News & Events Archive Prior to 2019
Five neurology faculty earn promotions
Five faculty members in the Department of Neurology at the University of Kansas Medical Center recently earned promotions.
Yunxia Wang, M.D., and William Suo, M.D., were promoted to professor, while Patrick Landazuri, M.D., Michael Rippee, M.D., and Trent Davis, M.D., were promoted to associate professor.
Wang serves as vice chair of education in neurology and chief of the Neurology Inpatient Division. She also directs the department's clerkship program. Her major teaching responsibilities include rounding and supervising residents and students in a variety of inpatient and outpatient settings. While Wang's clinical service includes working as a neuro-hospitalist, stroke physician and medical director for the neuroscience unit, she has expertise in neuromuscular diseases, neurophysiology and neuro-immunology.
Suo, a volunteer faculty member with KU Medical Center at the Kansas City Veterans Administration Medical Center, is an important collaborator with The University of Kansas Alzheimer's Disease Center. Funded by 14 grants, including nine on which he was the principal investigator, Suo has been published 53 times in peer-reviewed journals, authored or co-authored three book chapters and 26 posters, and published 44 abstracts.
Program director for the department's newly established and accredited epilepsy fellowship, Landazuri is involved in a wide range of teaching activities for attending physicians, residents, medical students and allied health professionals. He is co-investigator on several multi-center trials and has published seven peer-reviewed articles and authored three book chapters. Landazuri has developed a regional reputation for excellence in epilepsy care. Because of his dedication to this program, many patients in the Kansas City area and in Kansas have been able to become seizure-free.
A strong teacher and in-demand speaker, particularly on concussion, mild traumatic brain injury and stroke topics, Rippee has demonstrated his valuable teaching and mentorship abilities and has established a regional reputation as a leader in his field. He also launched the department's sports neurology program, the first of its kind in the region, and was instrumental in creating the University of Kansas comprehensive stroke service, which was the first in the Midwest.
In addition to maintaining a thriving private practice, Davis has made numerous presentations to medical students, physicians and family practice residents. Based at the KU School of Medicine-Salina, where he is the director of the neurology clerkship. Davis is participating in an educational project measuring inter-rater reliability of medical student competency assessments. A member of the local city council, Davis currently serves as mayor of Salina.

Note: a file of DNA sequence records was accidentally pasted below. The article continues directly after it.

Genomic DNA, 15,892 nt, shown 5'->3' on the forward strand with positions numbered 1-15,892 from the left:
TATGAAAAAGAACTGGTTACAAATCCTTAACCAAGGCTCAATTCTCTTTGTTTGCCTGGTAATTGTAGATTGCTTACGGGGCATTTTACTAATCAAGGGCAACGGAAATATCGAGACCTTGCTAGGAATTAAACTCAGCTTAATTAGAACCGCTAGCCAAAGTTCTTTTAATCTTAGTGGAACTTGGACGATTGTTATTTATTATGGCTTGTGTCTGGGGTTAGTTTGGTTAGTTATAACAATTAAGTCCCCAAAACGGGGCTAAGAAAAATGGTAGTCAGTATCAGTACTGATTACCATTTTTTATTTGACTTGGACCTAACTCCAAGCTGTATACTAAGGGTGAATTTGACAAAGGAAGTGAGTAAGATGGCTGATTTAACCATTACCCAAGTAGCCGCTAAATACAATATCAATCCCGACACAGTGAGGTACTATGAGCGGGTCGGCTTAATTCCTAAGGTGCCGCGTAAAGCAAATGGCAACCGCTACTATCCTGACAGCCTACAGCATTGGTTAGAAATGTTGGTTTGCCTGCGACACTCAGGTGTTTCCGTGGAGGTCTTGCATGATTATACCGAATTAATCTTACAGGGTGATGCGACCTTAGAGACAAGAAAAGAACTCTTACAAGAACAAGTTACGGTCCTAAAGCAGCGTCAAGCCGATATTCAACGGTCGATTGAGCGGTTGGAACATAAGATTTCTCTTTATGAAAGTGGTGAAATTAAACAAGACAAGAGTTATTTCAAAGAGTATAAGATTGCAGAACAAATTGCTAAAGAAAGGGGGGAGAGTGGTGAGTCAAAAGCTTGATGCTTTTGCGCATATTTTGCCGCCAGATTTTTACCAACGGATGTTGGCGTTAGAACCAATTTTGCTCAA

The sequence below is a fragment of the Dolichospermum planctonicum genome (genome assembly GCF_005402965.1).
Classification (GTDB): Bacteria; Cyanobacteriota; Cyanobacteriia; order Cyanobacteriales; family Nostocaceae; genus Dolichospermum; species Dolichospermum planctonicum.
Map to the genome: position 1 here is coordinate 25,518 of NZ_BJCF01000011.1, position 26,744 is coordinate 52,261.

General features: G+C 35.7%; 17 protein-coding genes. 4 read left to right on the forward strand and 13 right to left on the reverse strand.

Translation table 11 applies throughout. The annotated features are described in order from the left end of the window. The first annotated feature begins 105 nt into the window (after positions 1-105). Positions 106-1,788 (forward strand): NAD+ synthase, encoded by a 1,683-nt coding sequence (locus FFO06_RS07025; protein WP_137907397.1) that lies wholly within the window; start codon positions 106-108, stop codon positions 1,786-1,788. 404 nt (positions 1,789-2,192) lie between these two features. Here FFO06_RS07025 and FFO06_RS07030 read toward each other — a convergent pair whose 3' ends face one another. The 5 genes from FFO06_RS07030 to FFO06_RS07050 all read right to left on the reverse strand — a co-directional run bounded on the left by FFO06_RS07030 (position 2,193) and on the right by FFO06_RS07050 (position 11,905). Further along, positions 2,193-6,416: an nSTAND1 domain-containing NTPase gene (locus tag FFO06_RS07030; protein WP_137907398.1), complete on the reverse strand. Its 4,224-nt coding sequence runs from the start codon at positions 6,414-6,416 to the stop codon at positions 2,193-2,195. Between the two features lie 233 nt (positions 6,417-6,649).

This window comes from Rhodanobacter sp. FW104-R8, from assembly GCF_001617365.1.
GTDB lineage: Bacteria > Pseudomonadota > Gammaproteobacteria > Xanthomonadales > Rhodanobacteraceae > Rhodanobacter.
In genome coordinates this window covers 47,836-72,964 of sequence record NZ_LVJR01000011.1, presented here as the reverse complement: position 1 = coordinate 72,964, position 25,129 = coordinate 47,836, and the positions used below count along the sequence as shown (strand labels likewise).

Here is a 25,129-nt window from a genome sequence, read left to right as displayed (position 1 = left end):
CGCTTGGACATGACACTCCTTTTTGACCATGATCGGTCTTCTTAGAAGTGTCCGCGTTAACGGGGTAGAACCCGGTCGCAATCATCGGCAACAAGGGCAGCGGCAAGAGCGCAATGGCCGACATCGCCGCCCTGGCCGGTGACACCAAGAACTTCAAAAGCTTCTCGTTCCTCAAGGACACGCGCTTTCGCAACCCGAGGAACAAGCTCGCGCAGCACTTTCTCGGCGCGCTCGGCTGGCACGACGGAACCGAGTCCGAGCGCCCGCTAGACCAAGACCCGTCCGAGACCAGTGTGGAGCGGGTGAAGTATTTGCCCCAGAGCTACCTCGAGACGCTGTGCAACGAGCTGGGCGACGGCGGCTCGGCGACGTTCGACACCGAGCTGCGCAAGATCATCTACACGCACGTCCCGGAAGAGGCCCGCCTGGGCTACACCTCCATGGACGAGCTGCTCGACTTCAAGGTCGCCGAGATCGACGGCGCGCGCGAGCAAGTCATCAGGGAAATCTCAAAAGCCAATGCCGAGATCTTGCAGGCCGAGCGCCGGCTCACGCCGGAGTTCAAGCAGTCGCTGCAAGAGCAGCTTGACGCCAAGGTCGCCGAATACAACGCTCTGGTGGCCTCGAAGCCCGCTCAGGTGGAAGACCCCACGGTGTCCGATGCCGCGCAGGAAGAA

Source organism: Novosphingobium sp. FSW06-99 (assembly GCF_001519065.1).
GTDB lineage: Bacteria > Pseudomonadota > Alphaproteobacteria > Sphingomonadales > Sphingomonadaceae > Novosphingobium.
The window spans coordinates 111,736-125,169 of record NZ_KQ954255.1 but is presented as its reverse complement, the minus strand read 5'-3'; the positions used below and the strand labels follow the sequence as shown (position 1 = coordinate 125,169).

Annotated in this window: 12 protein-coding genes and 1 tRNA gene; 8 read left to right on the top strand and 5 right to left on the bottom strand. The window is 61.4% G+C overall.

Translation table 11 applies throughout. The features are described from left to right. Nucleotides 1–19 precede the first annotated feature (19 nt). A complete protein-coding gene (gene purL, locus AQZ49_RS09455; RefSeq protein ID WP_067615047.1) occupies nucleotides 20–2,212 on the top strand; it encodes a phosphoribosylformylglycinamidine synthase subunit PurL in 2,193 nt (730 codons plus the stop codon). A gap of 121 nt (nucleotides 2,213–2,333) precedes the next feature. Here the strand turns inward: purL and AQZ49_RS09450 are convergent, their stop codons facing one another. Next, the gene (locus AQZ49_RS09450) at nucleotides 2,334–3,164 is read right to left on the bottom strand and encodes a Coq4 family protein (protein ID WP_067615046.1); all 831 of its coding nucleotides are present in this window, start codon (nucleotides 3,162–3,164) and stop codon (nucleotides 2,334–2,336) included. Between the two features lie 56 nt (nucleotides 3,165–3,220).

The University of Kansas Medical Center's Department of Neurology will present the 3rd annual Lillian Pardo, M.D., Pediatric Neurology Lecture April 12 at 8 a.m. in the Clendening Auditorium.
The event is free and open to the public.
This year's featured lecturer is Jonathan W. Mink, M.D., Ph.D., FAAN, FANA, FAAP, the Frederick A. Horner, M.D., endowed professor in pediatric neurology at the University of Rochester Medical Center, where he also serves as professor of neurology, neuroscience and pediatrics; chief of the child neurology division; and vice chair of the Department of Neurology.
Dr. Mink will present "Paroxysmal Movement Disorders in Children." In addition to sharing his personal experiences with other doctors asking for guidance on these disorders, he will discuss three primary types of paroxysmal dyskinesias in children and address specific questions related to the clinical and family history when seeing patients with episodic movement disorders.
Dr. Pardo, professor emerita in pediatrics and neurology at KU Medical Center, established the annual lectureship with her husband, Manuel P. Pardo, M.D., to help inspire today's students, residents and young faculty the way visiting professors often inspired her during her medical education and academic medical center career.
Gary S. Gronseth, M.D., was named chair and clinical service chief for the Department of Neurology at the University of Kansas Medical Center. The appointment is effective immediately.
Gronseth has been interim chair since July 2017 and interim clinical service chief since July 2016. He joined KU Medical Center in 2002 and served as executive vice chair for neurology until becoming interim chair two years ago.
"I want to thank everyone for the outstanding support I received over the past 18 months as interim chair. During that time, people would ask me, ‘Gary, what do you think?' I was a little embarrassed to say the first thing that came to mind, but I thought it was fun," said Gronseth, speaking to departmental faculty and staff gathered for the March 11 announcement of his appointment made by Robert D. Simari, M.D., executive vice chancellor, University of Kansas Medical Center and executive dean, University of Kansas School of Medicine, and Bob Page, president and chief executive officer, The University of Kansas Health System.